Find your own cas­tle in the town that’s rac­ing ahead of the mar­ket

Mid­dle­ham is an odds-on favourite with house hunters. Sharon Dale re­veals why.

Yorkshire Post - Property - - PROPERTY -

MID­DLE­HAM’S com­mu­nity web­site proudly boasts that the town is “the jewel in the crown of Wens­ley­dale”.

While the author may be bi­ased, those who know the area would no doubt agree with this bold state­ment.

Its lo­ca­tion is stun­ning. Nestling on a hill­side be­tween the River Cover and the River Ure about half an hour’s drive from Ripon, it is sur­rounded by breath­tak­ing coun­try­side with the mag­nif­i­cent Coverdale val­ley at its tip.

It has im­pres­sive his­toric cre­den­tials, too. Its ru­ined cas­tle was the much-loved child­hood home of the now in­fa­mous King Richard III, who was cared for by the Earl of War­wick. He mar­ried War­wick’s daugh­ter Anne in 1472 and Mid­dle­ham be­came his po­lit­i­cal power base while he ad­min­is­tered the North on be­half of his brother King Ed­ward IV.

Ar­chi­tec­turally, the town still bears the hall­marks of suc­cess. Its res­i­den­tial prop­erty is a mix of old cot­tages with some lovely Ge­or­gian and Vic­to­rian houses around the cob­bled mar­ket square and newer build hid­den away on the out­skirts.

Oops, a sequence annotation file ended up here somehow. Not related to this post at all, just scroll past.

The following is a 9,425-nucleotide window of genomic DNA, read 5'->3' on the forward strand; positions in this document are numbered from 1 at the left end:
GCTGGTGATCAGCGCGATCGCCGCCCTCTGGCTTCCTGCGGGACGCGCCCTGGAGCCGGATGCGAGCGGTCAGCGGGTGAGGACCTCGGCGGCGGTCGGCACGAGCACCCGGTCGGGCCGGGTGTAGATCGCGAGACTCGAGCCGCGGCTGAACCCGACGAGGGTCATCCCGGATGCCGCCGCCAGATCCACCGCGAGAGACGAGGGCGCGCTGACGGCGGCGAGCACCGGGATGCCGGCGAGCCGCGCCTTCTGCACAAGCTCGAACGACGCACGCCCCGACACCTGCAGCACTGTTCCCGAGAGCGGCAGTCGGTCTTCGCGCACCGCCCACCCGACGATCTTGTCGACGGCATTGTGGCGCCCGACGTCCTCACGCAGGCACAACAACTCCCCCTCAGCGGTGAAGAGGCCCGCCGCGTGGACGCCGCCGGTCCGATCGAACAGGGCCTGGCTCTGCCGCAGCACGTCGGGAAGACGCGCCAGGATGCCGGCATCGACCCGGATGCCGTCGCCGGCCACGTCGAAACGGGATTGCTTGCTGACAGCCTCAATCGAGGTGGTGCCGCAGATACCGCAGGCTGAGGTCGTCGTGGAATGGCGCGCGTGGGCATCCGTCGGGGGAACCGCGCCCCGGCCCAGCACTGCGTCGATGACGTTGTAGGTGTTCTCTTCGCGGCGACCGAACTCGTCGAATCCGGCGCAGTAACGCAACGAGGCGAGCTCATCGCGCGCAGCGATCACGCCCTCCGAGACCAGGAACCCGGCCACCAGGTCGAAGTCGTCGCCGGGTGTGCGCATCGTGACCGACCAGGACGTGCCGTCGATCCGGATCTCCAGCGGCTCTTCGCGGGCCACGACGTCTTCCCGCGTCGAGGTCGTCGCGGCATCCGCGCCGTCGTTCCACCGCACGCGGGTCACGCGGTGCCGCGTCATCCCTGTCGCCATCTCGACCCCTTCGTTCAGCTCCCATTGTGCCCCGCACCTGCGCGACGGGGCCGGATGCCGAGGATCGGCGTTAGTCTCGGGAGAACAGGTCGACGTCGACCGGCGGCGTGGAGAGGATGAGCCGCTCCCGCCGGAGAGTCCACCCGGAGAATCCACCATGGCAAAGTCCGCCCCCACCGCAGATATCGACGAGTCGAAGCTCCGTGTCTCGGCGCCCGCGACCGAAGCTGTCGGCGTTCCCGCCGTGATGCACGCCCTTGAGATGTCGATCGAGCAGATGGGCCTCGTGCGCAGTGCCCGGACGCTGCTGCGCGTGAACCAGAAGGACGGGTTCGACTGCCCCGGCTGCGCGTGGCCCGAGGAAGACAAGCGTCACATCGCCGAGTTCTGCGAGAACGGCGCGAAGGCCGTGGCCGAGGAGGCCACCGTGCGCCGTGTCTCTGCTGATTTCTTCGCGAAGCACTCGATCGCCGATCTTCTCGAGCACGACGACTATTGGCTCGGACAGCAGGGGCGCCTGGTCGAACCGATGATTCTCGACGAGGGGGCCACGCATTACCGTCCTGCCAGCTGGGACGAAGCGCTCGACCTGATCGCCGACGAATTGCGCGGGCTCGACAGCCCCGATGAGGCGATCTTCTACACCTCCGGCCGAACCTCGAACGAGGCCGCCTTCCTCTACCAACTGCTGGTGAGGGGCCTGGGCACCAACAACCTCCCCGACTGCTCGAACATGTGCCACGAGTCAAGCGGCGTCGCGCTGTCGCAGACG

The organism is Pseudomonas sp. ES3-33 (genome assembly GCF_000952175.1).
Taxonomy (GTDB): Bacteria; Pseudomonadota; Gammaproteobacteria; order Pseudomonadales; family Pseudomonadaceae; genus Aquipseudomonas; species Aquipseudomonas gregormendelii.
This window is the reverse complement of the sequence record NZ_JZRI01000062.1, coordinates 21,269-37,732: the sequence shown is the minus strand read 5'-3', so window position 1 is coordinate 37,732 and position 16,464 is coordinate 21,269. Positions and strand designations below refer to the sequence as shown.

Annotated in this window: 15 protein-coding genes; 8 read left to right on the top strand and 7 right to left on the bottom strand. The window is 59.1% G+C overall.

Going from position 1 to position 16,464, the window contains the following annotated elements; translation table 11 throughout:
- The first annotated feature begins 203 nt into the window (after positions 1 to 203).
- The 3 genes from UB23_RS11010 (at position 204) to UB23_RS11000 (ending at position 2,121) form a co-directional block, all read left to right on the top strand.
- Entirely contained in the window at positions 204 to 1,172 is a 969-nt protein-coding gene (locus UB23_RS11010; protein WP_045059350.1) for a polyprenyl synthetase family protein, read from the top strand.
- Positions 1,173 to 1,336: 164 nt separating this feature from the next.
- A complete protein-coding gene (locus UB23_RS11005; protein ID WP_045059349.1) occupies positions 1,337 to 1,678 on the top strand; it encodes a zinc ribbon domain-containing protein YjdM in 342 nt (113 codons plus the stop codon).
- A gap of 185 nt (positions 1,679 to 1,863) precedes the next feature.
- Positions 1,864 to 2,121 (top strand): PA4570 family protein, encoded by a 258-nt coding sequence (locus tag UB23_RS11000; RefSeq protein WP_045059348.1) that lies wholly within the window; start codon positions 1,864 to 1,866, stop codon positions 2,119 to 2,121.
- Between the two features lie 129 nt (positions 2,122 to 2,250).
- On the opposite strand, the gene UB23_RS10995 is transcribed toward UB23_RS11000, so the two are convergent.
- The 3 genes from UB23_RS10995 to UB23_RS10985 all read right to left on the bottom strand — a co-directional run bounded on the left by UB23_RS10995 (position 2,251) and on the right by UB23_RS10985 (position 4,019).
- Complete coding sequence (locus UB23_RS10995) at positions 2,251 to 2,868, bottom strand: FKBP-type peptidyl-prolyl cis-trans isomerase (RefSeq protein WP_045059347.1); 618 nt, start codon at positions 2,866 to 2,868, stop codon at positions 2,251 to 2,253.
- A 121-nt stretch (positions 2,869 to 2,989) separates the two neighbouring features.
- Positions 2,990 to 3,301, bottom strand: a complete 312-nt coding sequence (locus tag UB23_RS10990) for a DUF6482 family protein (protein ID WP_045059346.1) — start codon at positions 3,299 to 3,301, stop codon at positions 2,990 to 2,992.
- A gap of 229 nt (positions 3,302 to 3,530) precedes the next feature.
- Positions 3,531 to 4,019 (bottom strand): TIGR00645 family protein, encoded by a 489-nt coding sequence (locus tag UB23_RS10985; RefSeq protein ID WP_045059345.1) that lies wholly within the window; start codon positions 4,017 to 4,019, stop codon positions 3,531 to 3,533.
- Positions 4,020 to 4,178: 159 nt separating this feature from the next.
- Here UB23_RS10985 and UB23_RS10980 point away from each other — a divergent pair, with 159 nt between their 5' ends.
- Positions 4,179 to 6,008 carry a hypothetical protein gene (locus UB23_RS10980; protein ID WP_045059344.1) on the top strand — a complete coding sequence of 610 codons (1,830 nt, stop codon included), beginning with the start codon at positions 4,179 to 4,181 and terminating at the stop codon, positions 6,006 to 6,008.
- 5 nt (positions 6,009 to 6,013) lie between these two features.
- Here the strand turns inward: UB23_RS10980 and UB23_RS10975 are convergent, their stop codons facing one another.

But what re­ally makes it spe­cial is the race horse train­ing. Mid­del­ham has around 15 sta­bles, in­clud­ing those of Ge­orge Moore, Ben Haslam, Micky Ham­mond and top trainer Mark Johnston, who is right in the mid­dle of town.

For­mer vet Mr Johnston, whose main client is Sheikh Mo­hammed al Mak­toum has put Mid­dle­ham firmly on the rac­ing map since ar­riv­ing in 1988 and is the first trainer ever to have 100 win­ners in 10 con­sec­u­tive Flat sea­sons.

You will hear the echo of thor­ough­bred hooves in the morn­ing as the horses go up to the gal­lops above town and it is their rid­ers and train­ers who re­ally add life and vi­brancy to Mid­dle­ham and make it dif­fer­ent to other Dales tourist towns.

They also add an­other strand to a prop­erty mar­ket that now has three dis­tinct sets of buy­ers.

“There is the rac­ing fra­ter­nity who veer from ex­tremely wealthy to com­pletely broke. Never any­thing in be­tween,” says es­tate agent Liz Carlisle of JR Hop­per, draw­ing at­ten­tion to the fickle na­ture of the rac­ing busi­ness.

“Then there are the lo­cal fam­i­lies, who have lived here for gen­er­a­tions and, of course, the third lot are peo­ple from out­side who are want to live here or have a hol­i­day home here. We have four or five pi­lots there now be­cause it’s equidis­tant be­tween air­ports.

Off cumed ’uns have helped push prices up well out of reach of most first-time buy­ers.

The start­ing price at the moment is £120,000 for a small one bed­room cot­tage for sale with Nor­man F Brown.

A fam­ily-sized pe­riod prop­erty starts at about £220,000.

Or you can buy a life­style prop­erty suit­able for a B&B from about £300,000.

For value, look at ex-coun­cil houses and newer builds on the edge of the town.

JR Hop­per has a three bed­room semi in need of mod­erni­sa­tion for sale at £135,000.